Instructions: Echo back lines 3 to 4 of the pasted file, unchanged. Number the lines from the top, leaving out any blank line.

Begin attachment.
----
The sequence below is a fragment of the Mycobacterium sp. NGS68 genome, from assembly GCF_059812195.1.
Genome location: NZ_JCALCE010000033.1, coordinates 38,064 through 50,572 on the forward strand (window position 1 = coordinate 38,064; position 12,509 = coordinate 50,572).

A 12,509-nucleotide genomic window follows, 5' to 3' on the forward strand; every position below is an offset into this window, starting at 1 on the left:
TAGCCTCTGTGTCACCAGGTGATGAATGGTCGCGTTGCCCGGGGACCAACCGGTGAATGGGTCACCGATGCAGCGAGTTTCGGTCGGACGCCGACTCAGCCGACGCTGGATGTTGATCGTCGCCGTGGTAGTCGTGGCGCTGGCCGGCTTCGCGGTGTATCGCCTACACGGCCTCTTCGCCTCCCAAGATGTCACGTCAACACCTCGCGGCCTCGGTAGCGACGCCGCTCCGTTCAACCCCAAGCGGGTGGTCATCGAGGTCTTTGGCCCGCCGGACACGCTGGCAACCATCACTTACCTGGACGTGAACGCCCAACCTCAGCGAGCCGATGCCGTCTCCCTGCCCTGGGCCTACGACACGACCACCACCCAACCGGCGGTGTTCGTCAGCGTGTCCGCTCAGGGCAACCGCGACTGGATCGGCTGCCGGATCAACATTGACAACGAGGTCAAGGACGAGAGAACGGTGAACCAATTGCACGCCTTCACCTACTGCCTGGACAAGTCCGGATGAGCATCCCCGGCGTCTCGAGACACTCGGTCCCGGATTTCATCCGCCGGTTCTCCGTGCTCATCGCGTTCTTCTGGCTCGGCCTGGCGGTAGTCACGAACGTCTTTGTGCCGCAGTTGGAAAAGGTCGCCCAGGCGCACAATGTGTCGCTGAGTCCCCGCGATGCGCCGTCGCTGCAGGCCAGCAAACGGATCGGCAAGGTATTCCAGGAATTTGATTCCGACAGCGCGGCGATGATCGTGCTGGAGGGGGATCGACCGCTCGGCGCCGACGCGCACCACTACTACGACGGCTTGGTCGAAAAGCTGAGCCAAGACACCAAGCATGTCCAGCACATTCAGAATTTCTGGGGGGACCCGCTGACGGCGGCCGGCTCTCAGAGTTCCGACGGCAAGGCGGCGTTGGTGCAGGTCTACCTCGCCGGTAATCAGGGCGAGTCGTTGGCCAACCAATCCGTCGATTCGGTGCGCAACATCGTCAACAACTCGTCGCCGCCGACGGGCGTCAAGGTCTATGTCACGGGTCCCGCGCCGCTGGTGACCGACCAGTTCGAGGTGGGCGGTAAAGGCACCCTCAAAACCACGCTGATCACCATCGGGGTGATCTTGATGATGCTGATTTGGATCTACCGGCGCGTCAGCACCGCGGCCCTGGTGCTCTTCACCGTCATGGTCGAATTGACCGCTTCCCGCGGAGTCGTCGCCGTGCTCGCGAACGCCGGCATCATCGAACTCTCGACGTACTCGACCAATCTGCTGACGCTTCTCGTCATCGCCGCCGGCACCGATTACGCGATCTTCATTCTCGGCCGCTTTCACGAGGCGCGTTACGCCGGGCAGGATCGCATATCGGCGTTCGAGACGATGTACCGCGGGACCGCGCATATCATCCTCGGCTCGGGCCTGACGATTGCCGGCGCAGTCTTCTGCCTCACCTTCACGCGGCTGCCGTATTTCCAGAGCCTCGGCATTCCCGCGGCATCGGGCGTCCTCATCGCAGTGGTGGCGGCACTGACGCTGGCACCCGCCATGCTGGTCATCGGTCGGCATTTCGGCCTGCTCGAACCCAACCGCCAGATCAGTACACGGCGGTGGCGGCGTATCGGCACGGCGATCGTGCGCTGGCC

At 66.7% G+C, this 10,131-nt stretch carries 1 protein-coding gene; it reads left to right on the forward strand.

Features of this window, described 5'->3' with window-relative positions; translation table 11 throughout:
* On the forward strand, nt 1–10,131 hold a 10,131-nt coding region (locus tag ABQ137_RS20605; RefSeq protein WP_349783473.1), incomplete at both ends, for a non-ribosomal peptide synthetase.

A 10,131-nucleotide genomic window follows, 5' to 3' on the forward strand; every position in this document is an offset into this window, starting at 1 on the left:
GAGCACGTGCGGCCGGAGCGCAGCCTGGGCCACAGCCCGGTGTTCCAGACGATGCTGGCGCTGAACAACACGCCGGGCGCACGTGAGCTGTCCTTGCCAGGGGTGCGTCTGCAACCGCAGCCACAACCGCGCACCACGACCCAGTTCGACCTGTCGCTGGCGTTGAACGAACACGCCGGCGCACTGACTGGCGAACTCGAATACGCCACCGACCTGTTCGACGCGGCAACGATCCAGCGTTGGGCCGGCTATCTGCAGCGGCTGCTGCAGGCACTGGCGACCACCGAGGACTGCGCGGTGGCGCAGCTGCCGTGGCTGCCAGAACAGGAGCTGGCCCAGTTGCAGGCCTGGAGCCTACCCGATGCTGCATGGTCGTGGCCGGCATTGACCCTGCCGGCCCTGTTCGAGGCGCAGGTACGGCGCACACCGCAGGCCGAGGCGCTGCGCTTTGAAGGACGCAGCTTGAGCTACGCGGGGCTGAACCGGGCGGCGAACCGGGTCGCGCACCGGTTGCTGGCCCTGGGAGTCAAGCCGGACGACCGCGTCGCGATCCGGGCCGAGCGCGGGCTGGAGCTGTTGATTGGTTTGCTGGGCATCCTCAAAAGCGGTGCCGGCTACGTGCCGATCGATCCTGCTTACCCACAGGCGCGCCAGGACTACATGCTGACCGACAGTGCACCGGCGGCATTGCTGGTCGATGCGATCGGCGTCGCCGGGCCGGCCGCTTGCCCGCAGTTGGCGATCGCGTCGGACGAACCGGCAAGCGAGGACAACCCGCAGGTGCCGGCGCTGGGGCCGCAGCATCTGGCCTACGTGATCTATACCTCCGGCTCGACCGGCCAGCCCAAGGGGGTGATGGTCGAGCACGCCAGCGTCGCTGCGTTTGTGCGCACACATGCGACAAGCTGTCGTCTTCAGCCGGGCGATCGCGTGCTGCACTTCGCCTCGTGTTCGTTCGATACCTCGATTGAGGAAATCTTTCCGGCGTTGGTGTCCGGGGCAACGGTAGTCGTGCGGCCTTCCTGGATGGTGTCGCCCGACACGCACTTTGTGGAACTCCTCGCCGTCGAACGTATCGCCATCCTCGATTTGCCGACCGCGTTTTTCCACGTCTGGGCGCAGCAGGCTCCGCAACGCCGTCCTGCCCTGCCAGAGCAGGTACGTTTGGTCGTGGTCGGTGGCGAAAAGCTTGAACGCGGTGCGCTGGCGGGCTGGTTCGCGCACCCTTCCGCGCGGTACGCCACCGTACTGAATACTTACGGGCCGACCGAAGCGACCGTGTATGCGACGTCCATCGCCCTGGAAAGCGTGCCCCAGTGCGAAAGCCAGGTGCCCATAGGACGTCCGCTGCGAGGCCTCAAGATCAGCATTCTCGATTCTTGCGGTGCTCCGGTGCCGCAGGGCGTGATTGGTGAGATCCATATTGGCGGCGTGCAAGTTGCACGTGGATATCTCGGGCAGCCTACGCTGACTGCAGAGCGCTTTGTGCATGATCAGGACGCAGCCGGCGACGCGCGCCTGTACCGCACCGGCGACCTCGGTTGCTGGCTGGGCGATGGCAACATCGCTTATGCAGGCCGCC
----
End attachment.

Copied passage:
A 12,509-nucleotide genomic window follows, 5' to 3' on the forward strand; every position below is an offset into this window, starting at 1 on the left:
TAGCCTCTGTGTCACCAGGTGATGAATGGTCGCGTTGCCCGGGGACCAACCGGTGAATGGGTCACCGATGCAGCGAGTTTCGGTCGGACGCCGACTCAGCCGACGCTGGATGTTGATCGTCGCCGTGGTAGTCGTGGCGCTGGCCGGCTTCGCGGTGTATCGCCTACACGGCCTCTTCGCCTCCCAAGATGTCACGTCAACACCTCGCGGCCTCGGTAGCGACGCCGCTCCGTTCAACCCCAAGCGGGTGGTCATCGAGGTCTTTGGCCCGCCGGACACGCTGGCAACCATCACTTACCTGGACGTGAACGCCCAACCTCAGCGAGCCGATGCCGTCTCCCTGCCCTGGGCCTACGACACGACCACCACCCAACCGGCGGTGTTCGTCAGCGTGTCCGCTCAGGGCAACCGCGACTGGATCGGCTGCCGGATCAACATTGACAACGAGGTCAAGGACGAGAGAACGGTGAACCAATTGCACGCCTTCACCTACTGCCTGGACAAGTCCGGATGAGCATCCCCGGCGTCTCGAGACACTCGGTCCCGGATTTCATCCGCCGGTTCTCCGTGCTCATCGCGTTCTTCTGGCTCGGCCTGGCGGTAGTCACGAACGTCTTTGTGCCGCAGTTGGAAAAGGTCGCCCAGGCGCACAATGTGTCGCTGAGTCCCCGCGATGCGCCGTCGCTGCAGGCCAGCAAACGGATCGGCAAGGTATTCCAGGAATTTGATTCCGACAGCGCGGCGATGATCGTGCTGGAGGGGGATCGACCGCTCGGCGCCGACGCGCACCACTACTACGACGGCTTGGTCGAAAAGCTGAGCCAAGACACCAAGCATGTCCAGCACATTCAGAATTTCTGGGGGGACCCGCTGACGGCGGCCGGCTCTCAGAGTTCCGACGGCAAGGCGGCGTTGGTGCAGGTCTACCTCGCCGGTAATCAGGGCGAGTCGTTGGCCAACCAATCCGTCGATTCGGTGCGCAACATCGTCAACAACTCGTCGCCGCCGACGGGCGTCAAGGTCTATGTCACGGGTCCCGCGCCGCTGGTGACCGACCAGTTCGAGGTGGGCGGTAAAGGCACCCTCAAAACCACGCTGATCACCATCGGGGTGATCTTGATGATGCTGATTTGGATCTACCGGCGCGTCAGCACCGCGGCCCTGGTGCTCTTCACCGTCATGGTCGAATTGACCGCTTCCCGCGGAGTCGTCGCCGTGCTCGCGAACGCCGGCATCATCGAACTCTCGACGTACTCGACCAATCTGCTGACGCTTCTCGTCATCGCCGCCGGCACCGATTACGCGATCTTCATTCTCGGCCGCTTTCACGAGGCGCGTTACGCCGGGCAGGATCGCATATCGGCGTTCGAGACGATGTACCGCGGGACCGCGCATATCATCCTCGGCTCGGGCCTGACGATTGCCGGCGCAGTCTTCTGCCTCACCTTCACGCGGCTGCCGTATTTCCAGAGCCTCGGCATTCCCGCGGCATCGGGCGTCCTCATCGCAGTGGTGGCGGCACTGACGCTGGCACCCGCCATGCTGGTCATCGGTCGGCATTTCGGCCTGCTCGAACCCAACCGCCAGATCAGTACACGGCGGTGGCGGCGTATCGGCACGGCGATCGTGCGCTGGCC